Melbourne artist Anastasia Klose also presents ideas relating to work - or a lack of - in her performance installation, The Re-living Room (2012). Harking back to two months of her life spent unemployed in 2003, Klose has recreated a hermetically sealed, kitsch living space within which she lives and performs throughout the hours of the exhibition. Glued to pop music videos as she was in 2003, Klose is learning the dance moves to sickly sweet inspirational songs and staging the steps for the audience.
I am not especially fond of any perpetuation of the artist as a mythological, otherworldly creature. My irritation is further cemented by my hearing many audience members muttering ‘Amazing!’, when perplexed by the sight of the artist allegedly doing nothing in a museum. The perspex viewing window, shaped like a gash, prompts the thought that, at any moment, she might leap out, transformed by her period of unemployment. 2003 was when she decided to commit to being an artist.
On the day I visited, Klose was not dancing but rather staring at the screen, deliberately nodding her head to the beat - an action I initially found contrived. As time passed however her awkward self-awareness became appealing, a mirror to the question every artist faces when confronted by, ‘So what exactly do you do all day?’ Time spent thinking is a luxury not easily understood within our capital value system, and as such sometimes the only answer is to construct a reply in relation to the framework informing the query. Basically, lie.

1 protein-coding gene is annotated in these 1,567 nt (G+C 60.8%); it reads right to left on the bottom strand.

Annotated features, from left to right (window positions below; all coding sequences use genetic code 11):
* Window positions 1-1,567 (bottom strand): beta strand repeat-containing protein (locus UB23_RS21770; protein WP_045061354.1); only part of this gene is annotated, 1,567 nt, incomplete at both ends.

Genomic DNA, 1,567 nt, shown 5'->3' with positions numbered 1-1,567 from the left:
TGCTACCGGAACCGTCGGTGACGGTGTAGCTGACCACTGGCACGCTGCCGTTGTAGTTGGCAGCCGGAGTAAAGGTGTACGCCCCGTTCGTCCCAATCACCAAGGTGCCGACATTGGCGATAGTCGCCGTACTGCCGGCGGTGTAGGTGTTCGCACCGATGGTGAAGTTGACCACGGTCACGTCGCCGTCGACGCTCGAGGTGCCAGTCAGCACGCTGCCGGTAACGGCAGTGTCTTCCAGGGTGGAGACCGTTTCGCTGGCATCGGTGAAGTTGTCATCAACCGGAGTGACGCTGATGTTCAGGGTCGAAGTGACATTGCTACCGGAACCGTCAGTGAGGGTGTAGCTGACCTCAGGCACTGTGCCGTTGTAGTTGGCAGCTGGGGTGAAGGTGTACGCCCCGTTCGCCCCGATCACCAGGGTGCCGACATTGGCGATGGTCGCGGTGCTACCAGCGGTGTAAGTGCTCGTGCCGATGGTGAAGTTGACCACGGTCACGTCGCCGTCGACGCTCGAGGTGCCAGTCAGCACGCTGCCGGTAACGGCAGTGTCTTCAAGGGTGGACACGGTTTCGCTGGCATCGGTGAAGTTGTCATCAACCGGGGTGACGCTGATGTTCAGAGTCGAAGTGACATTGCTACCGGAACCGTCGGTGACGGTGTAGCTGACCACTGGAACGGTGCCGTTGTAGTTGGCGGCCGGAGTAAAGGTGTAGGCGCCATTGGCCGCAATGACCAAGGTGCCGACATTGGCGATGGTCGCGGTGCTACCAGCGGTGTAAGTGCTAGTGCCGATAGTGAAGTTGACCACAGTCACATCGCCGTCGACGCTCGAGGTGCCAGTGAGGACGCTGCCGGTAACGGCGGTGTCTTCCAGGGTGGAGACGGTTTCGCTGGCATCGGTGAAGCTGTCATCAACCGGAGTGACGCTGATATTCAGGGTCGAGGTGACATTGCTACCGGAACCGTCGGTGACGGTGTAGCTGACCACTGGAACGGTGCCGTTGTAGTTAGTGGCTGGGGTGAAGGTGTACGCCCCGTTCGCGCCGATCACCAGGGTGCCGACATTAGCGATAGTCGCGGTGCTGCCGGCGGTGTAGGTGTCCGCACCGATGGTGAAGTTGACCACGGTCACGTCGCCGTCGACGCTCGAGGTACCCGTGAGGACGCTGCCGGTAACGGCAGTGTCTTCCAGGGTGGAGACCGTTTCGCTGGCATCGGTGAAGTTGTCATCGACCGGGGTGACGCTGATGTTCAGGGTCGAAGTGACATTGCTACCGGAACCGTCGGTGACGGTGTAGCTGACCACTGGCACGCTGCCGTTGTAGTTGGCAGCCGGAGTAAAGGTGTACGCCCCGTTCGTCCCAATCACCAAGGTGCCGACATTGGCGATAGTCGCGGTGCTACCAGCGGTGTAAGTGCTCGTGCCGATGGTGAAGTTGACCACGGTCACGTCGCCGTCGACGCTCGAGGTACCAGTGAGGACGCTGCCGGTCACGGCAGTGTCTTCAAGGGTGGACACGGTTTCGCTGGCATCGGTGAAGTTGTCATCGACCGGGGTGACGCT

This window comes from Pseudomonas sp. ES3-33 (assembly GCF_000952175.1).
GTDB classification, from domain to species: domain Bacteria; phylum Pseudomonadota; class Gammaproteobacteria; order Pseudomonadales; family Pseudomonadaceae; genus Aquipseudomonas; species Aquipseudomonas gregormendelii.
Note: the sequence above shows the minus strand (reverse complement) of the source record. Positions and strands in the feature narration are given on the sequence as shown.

Away from the arena of work, Dion Beasley’s art practice stems from his life growing up in communities around Alice Springs and Tennant Creek in the Northern Territory. Beasley produces etchings, screen prints and paper dioramas of camp dogs in varying states - fighting, barking, with pups, meeting horses, traveling in paddy wagons. Beasley’s canines are whimsical and naïve in style yet ultimately closely observed. The artist does not illustrate them individually but as part of a pack, revealing larger questions of how we ourselves operate within groups, and understand territory.
Interestingly, he presents three works which feature exotic animals with his dogs. For example, Lion Chase (2011) sees a lion chasing a zebra and leopard. Here the dogs act as back-up, encircling the victims, teeth bared and snarling. It is not a static work, for each animal ejects speed lines, racing across and around the austere canvas.
Regrettably, the work’s label explains the inclusion of the exotic animals as ‘inspired by those he [Beasley] has seen in books and on television.’ In the catalogue essay however the inclusion of foreign wildlife is justified differently, apparently motivated by ‘visits to different zoos, and the artists’ favourite DVDs’ (1.). Whatever the case, such statements only serve to assert Beasley as outsider (Aboriginal, deaf, non-art educated). It disappoints me to think that anyone would see these explanations as relevant, especially considering the above points would be true for most artists who haven’t visited Africa, myself included. It washes over the work, diluting Beasley’s observations when in essence he understands much more about the nature of categorisation than any institution.
(1.) Heathcote, Ktima, ‘Dion Beasley’ in Primavera 2012, Sydney: Musuem of Contemporary Art Australia, 2012, p17